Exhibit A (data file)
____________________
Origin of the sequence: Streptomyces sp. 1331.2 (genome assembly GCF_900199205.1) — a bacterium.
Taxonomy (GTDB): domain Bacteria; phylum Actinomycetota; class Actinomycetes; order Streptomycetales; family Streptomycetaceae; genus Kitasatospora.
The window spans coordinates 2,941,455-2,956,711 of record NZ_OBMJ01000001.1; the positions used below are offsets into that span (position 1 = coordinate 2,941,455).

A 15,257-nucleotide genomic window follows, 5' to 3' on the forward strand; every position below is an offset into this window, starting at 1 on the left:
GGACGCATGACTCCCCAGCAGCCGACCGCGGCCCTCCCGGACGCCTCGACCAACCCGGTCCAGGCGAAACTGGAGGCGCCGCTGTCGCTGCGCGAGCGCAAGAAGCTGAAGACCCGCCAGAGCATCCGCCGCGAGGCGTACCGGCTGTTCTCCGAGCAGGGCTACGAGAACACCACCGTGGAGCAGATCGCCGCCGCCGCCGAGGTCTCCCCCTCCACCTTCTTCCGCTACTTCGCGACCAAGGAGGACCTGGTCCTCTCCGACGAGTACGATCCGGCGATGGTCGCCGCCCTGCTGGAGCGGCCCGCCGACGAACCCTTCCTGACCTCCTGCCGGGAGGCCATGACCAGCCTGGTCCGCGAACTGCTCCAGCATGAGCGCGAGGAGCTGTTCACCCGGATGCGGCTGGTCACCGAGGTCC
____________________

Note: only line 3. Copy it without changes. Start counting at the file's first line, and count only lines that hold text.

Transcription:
The window spans coordinates 2,941,455-2,956,711 of record NZ_OBMJ01000001.1; the positions used below are offsets into that span (position 1 = coordinate 2,941,455).